The African Energy Chamber is making a large play for investment and global collaboration, engaging with government and private sector leaders in Guyana and Houston.
While Africa is not short of commercial quantities of oil and gas resources, challenges associated with investment and global pressures to transition away from hydrocarbons has left the continent in a difficult situation. Growing regional demand and efforts to industrialize are marred by capital and technology restrictions, and ahead of the 28th Conference of the Parties (COP 28) this year, the African Energy Chamber (AEC) is on a mission to engage with global partners to promote the need for a just energy transition in Africa.
Hot on the heels of the African Energy Week (AEW) conference in October 2023, a delegation from the AEC is making a strong play for investment, collaboration and multilateral trade ties in Guyana and Texas, meeting with American and Guyanese stakeholders during a high-level working visit. Led by Executive Chairman NJ Ayuk, the AEC delegation travelled to one of the world’s hottest hydrocarbon plays, Guyana, in late October, participating in the African Caribbean Trade and Investment Forum 2023. Thereafter, the delegation travelled to Houston, Texas, meeting with energy companies, service and technology providers, government, hedge funds, and private equity and geoscience firms under efforts to strengthen dialogue and collaboration.
As a continent with over 600 million people without access to electricity, Africa has long-advocated for an energy transition that takes into consideration economic development needs. While global authorities are calling for the shift away from hydrocarbons, Africa is promoting investments in oil and gas, citing hydrocarbons as a catalyst for sustainable growth. As the backbone of every economy, energy brings a wide range of economic opportunities such as security, job creation, revenue generation and the development of industry. However, to realize these benefits, there needs to be a change in U.S. investment and attitude towards African energy.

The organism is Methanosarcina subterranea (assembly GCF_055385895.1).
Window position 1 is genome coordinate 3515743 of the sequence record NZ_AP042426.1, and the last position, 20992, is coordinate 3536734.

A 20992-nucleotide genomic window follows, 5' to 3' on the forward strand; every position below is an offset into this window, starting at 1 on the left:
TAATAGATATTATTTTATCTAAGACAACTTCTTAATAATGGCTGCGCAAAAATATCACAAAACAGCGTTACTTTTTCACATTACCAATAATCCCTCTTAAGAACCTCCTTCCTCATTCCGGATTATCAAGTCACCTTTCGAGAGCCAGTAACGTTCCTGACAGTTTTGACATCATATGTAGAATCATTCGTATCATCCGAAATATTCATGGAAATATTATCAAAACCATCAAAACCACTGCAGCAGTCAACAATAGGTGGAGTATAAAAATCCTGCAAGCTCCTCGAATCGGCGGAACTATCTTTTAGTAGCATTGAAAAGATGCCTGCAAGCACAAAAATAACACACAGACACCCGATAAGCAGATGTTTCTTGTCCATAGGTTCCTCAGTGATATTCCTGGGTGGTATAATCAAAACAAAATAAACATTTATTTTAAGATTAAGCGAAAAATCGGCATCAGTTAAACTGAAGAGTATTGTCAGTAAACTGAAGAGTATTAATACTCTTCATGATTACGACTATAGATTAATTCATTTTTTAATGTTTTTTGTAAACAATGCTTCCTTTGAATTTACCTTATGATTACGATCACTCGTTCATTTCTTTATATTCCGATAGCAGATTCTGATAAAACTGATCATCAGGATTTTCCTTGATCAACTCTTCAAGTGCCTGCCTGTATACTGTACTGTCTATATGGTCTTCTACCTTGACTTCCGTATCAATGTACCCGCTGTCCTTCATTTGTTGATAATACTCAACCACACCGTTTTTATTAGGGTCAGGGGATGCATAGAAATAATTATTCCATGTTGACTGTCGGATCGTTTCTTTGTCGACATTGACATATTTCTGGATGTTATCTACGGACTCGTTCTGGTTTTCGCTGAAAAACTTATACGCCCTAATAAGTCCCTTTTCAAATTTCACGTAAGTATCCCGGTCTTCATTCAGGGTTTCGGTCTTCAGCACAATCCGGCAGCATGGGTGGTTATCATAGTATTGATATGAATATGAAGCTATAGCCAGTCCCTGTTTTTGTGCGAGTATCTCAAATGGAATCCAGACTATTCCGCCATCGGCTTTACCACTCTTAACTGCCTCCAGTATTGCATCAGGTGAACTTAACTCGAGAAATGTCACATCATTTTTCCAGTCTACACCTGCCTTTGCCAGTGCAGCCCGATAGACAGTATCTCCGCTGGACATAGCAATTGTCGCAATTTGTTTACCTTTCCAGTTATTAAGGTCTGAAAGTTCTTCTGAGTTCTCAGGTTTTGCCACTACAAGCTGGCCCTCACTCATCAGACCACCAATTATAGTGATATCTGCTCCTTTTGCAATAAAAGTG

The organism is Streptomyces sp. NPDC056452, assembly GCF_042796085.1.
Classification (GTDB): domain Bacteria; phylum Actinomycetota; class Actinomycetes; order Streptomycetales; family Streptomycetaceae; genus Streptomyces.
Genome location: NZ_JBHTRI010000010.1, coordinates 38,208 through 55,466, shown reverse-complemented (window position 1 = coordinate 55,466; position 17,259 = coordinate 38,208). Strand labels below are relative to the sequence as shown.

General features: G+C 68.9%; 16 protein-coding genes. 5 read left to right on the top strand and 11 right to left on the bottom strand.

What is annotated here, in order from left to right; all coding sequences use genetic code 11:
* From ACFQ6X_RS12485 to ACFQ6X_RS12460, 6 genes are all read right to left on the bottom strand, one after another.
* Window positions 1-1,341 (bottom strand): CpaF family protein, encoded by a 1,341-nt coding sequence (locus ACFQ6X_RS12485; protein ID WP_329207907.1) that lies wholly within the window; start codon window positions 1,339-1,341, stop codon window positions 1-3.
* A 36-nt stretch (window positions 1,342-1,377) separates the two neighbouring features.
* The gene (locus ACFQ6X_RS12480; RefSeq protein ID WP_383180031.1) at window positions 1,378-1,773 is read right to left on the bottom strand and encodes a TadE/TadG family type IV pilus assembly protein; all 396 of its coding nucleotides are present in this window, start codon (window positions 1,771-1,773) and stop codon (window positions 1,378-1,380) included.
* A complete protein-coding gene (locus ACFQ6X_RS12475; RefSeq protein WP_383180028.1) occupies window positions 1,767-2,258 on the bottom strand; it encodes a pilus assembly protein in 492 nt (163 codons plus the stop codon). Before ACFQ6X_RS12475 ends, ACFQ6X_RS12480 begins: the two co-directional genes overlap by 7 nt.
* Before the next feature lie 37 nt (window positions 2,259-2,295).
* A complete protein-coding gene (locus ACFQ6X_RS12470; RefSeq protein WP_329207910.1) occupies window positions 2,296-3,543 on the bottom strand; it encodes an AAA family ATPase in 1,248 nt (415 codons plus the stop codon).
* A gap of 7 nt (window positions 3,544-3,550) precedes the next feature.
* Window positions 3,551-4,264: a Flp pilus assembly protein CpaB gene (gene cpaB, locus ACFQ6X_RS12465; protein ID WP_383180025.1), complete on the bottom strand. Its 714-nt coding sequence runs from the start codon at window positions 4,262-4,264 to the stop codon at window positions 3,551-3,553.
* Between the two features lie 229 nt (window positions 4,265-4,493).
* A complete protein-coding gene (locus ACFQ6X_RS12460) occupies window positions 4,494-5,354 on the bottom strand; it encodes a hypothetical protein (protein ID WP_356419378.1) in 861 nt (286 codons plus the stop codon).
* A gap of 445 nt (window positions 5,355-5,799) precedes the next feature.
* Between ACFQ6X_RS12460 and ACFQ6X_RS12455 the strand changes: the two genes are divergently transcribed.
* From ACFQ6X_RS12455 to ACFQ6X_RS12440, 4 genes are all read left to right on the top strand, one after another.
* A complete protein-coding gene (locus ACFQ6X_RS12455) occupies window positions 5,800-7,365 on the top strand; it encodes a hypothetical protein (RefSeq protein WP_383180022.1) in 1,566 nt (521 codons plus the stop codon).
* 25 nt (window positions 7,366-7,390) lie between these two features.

As one of the world’s powerhouses, the development of the U.S. economy has largely been driven by oil and gas. Today, the U.S. represents the biggest producer of oil and natural gas globally, a title which it has held for several years. Through the monetization and development of hydrocarbons, the U.S. has effectively developed its economy, and Africa can learn a great deal from this success. The meetings between the AEC and American partners drew attention to this very point. Key topics of discussion included the critical role U.S.-Africa engagement and enabling environments play in unlocking the full potential of Africa’s energy sector. With global investment more competitive than ever, the meetings underscored the need for collective action to reverse some of the unworkable or unnecessary regulations that stand in the way of investment in Africa. Parties emphasized how red tape and complex processes have withheld African growth, and going forward, the AEC committed to supporting African countries and policymakers strengthen their respective enabling environments.